Dear Dr. Rios:
My name is Eduardo Guzman. I’m in the 11th grade, and I hate politics. I also hate people who talk too much because they annoy me. I have just finished chapter 8 of your autobiography Street Life. When I first started reading your book, I thought it would be about growing up in poverty and having many struggles. Also, I thought that it would have many consequences about growing up with no father.
I have done different types of imagery annotations where you try to use your senses to be able to understand the book and the author’s attitude. I have also done “Talk to the Author” annotations is writing as if you were talking to the author. A blog post is putting your thoughts out to a wide audience, which is another thing I have done. An audio recording is where you put yourself in the author’s shoes and letting your experience come out of you.
I feel empathy about different parts of your story that you shared in the chapters titled “The Snake Belt” and “A True Gangster.”
In chapter 7, when you said, ”But worse, I had backstabbed my mother, betrayed her hopes for me to finish school, after all of her pain and hard work” (pg 36), I want you to know that, Victor, it must have been painful to know that you hurt your mother who has supported you to the best of her ability. In addition,you were destroying her dreams and her wishes for you to become someone who won’t have to relive their past. Also, you said ”To make my mother proud, to thank her for keeping me alive and sheltered, I decided to go back to school”(page 36), and I thought Victor, it must have been a struggle to have to go back to school after not being there for months, all the questions that they will ask you.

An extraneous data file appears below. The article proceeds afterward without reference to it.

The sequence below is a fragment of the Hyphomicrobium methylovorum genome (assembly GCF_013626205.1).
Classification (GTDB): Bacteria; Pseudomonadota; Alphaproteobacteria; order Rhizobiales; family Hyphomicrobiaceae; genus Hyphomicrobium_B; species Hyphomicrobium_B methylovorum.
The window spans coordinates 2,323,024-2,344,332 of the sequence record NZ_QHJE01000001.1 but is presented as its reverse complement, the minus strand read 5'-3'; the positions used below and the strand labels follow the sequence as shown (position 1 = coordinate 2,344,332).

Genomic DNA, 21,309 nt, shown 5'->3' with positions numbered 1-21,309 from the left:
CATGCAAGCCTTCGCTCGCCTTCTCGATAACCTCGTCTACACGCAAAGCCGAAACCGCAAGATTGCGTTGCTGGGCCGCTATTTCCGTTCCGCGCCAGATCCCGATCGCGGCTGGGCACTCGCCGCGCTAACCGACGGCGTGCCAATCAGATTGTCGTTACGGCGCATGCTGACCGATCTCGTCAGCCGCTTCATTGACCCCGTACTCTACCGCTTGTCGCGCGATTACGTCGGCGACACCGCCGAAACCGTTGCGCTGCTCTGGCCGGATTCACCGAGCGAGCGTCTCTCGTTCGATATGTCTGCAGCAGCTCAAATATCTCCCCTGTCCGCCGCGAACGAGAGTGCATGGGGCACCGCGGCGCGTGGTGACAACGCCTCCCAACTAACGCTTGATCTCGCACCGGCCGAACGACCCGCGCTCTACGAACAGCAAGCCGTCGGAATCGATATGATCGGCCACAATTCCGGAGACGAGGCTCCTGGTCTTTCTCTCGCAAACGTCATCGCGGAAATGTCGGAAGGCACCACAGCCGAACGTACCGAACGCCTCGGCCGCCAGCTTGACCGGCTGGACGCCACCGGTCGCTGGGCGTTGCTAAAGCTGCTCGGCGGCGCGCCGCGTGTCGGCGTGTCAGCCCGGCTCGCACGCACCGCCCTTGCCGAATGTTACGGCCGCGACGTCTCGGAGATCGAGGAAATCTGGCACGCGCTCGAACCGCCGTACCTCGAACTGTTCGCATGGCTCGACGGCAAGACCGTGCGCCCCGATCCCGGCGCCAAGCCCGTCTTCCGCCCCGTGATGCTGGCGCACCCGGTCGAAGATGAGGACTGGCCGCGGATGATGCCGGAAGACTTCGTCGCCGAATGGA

Then I read chapter 8 where I read ”Mi’jo, no seas menso, walk on the other side of the street! She answered, frustrated. As much as I loved my mother, she sometimes did not have the right advice for me” (page 41). I realized it must have been frustrating, Victor, to run home and try to get advice for getting hurt but they didn’t really help you. Lastly, you shared ”The stranger placed the gun on my forehead, the cold steel giving me an instant rush of goosebumps” (page 42), and I want you to know that it must have been a life-changing moment in your life, Victor, almost being killed and unable to do anything but accept it.
Thank you for taking time to reading this, and I hope to hear from you,
Street Life by Eduardo is licensed under a Creative Commons Attribution-ShareAlike 4.0 International License.